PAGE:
Thrive at Home//

From EQ to Empathy Quotient: Practising the Pause in Life and Leadership

COVID-19 has brought many things in perspective. The measure of leading is an important lesson.

While the aggressive and abusive leadership style may work at first, it does not stand the leader or the company in good stead in the long run. The demotivating factor for the team in contact with such a leader is another fallout. Photo by Yanalya/ Freepik
While the aggressive and abusive leadership style may work at first, it does not stand the leader or the company in good stead in the long run. The demotivating factor for the team in contact with such a leader is another fallout. Photo by Yanalya/ Freepik

The most trying times for you as a leader arises when you’re stuck in a no-man’s land of decision making and no one wants to take a call. The team looks up to you for direction while the stakeholders demand an equitable solution. The entire COVID episode is making us walk through a spectrum of negative human emotions that can be labelled as sadness, anger, disgust, contempt or fear. There’s uncertainty of an unchartered territory that awaits most of us, and we have little choice but to face it. But notice one thing—it is a global phenomenon, and as is with every crisis—it spares no one, neither the celebrities nor the paupers. 

The lockdown induced lows are on an all-time high, and so is the stress associated with it. It can easily muddle all motivation of your people to endure and to deliver. The last thing during this whole phase that your team expects from you is a lack of emotional stability towards the whole situation and a lack of empathy towards their own personal crises. But is emotional stability and empathy that important? And if so, how do we cultivate it?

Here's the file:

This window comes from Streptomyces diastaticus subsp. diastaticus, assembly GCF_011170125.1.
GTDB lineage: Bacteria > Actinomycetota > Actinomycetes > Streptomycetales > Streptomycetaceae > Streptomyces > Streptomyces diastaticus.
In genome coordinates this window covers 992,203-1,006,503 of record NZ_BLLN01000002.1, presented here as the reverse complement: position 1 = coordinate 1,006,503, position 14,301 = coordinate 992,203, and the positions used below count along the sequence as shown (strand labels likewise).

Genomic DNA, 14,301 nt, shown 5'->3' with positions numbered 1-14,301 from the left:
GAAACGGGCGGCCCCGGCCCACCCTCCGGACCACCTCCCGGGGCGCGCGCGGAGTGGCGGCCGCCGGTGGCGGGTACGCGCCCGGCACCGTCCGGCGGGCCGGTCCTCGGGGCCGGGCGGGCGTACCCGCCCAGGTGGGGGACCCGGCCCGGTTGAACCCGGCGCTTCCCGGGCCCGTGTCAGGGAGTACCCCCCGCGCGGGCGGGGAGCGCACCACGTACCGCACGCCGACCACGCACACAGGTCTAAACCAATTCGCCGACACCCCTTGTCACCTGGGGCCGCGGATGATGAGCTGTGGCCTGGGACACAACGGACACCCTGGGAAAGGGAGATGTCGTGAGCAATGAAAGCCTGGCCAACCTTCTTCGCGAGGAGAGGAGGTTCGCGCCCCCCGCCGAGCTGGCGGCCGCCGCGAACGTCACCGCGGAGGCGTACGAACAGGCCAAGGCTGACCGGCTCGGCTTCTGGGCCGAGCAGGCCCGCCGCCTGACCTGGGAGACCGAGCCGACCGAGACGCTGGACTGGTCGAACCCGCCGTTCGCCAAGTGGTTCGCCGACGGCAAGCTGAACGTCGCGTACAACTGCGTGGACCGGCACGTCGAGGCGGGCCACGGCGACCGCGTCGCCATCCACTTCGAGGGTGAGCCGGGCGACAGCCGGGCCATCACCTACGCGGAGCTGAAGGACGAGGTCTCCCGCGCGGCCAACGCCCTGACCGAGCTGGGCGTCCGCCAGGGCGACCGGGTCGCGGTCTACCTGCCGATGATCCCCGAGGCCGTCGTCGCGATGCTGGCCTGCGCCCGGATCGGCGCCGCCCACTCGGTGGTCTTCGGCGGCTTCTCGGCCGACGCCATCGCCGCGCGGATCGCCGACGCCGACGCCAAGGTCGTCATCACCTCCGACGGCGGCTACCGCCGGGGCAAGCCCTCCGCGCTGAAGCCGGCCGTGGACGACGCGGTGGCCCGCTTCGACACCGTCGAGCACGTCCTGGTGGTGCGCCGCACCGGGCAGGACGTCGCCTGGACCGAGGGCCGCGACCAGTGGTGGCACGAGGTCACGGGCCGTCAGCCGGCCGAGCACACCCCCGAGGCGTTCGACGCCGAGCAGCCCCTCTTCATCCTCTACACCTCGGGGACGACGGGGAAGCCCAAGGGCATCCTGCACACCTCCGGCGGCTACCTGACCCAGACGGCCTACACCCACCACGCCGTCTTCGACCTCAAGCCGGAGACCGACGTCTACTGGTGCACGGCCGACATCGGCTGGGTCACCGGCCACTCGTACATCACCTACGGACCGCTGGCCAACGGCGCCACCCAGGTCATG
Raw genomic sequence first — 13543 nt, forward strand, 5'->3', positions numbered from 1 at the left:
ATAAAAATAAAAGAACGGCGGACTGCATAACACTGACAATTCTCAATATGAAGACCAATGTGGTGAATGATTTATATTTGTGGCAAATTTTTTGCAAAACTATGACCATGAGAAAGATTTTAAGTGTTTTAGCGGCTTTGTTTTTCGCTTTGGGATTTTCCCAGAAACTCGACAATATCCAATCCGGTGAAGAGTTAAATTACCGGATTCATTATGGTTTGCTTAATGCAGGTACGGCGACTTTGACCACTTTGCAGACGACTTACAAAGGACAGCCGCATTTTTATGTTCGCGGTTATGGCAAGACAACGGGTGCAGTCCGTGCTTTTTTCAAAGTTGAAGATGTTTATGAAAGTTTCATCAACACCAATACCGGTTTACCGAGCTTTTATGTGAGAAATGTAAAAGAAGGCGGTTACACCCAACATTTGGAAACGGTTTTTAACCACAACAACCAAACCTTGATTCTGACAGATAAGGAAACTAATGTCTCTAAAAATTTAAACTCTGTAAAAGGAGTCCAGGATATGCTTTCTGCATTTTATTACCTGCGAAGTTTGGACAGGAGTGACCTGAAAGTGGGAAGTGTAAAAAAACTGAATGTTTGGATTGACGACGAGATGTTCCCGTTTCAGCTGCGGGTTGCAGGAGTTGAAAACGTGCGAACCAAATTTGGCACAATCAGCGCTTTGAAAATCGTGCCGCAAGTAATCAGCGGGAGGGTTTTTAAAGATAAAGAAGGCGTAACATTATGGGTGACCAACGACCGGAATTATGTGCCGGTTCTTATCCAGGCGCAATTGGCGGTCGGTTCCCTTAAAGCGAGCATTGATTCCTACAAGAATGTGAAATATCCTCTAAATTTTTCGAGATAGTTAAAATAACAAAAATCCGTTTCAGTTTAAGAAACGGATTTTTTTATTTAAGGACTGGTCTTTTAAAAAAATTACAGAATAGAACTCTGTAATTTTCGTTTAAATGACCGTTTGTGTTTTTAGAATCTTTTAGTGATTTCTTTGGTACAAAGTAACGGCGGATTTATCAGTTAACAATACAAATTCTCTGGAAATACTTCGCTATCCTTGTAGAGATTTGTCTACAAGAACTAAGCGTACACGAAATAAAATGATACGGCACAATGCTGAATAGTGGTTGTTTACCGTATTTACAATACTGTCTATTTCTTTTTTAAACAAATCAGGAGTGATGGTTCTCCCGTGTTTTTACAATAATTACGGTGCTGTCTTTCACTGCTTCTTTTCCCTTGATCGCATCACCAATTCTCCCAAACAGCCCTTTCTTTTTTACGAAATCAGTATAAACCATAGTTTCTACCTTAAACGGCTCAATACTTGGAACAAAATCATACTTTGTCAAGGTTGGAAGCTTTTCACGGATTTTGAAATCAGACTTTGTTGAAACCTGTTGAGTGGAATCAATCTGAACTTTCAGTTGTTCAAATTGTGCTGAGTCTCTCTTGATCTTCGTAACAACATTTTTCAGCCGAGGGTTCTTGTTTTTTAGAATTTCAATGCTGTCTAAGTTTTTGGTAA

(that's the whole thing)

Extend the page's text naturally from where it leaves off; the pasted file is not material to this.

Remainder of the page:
Let me tell you a story…

I remember being part of a cricket team where the captain was very abusive. He was elder to me, and a good player—the match winner. As a junior player, I admired him and his ways and tried to copy him in all that he would do. Not only did I pick up the game, but also picked up his abrasive leadership style. I was all proud, and being the captain of my own gully team, I would unleash the same pungency on to the other players whittling down their self-respect. Until one day, when my dad happened to hear it. 

Instead of walking away, he stood there through the entire match. As I couldn’t shout or scream under his watch, the rest of the match proceeded peacefully. Once over, I decided to walk back with my dad. Not much of my decision, in fact, I would have done anything to avoid it, but I had no choice. We walked in silence before my dad told me that he led a big team, which comprised people both older and younger to him, who dealt with matters of consequences such as life-and-death; justice-and-injustice. He was a part of the police services. 

“You know what acts as a differentiator as you climb up the ranks?” he asked. 

“Talent, and the ‘Go-get-it, no matter what’ attitude,” I replied. 

“This matters at the entry state. In the initial part of your career. After a certain point, all your counterparts have both the will and the wits to make it to the next step,” he told. 

I remained silent. What else mattered, I wondered!

“After a certain point in your career graph, it matters how emotionally stable you are, how good you are at treating others with respect, and how good you are at gauging the other person’s pains, problems and limitations, and how well you can address them.”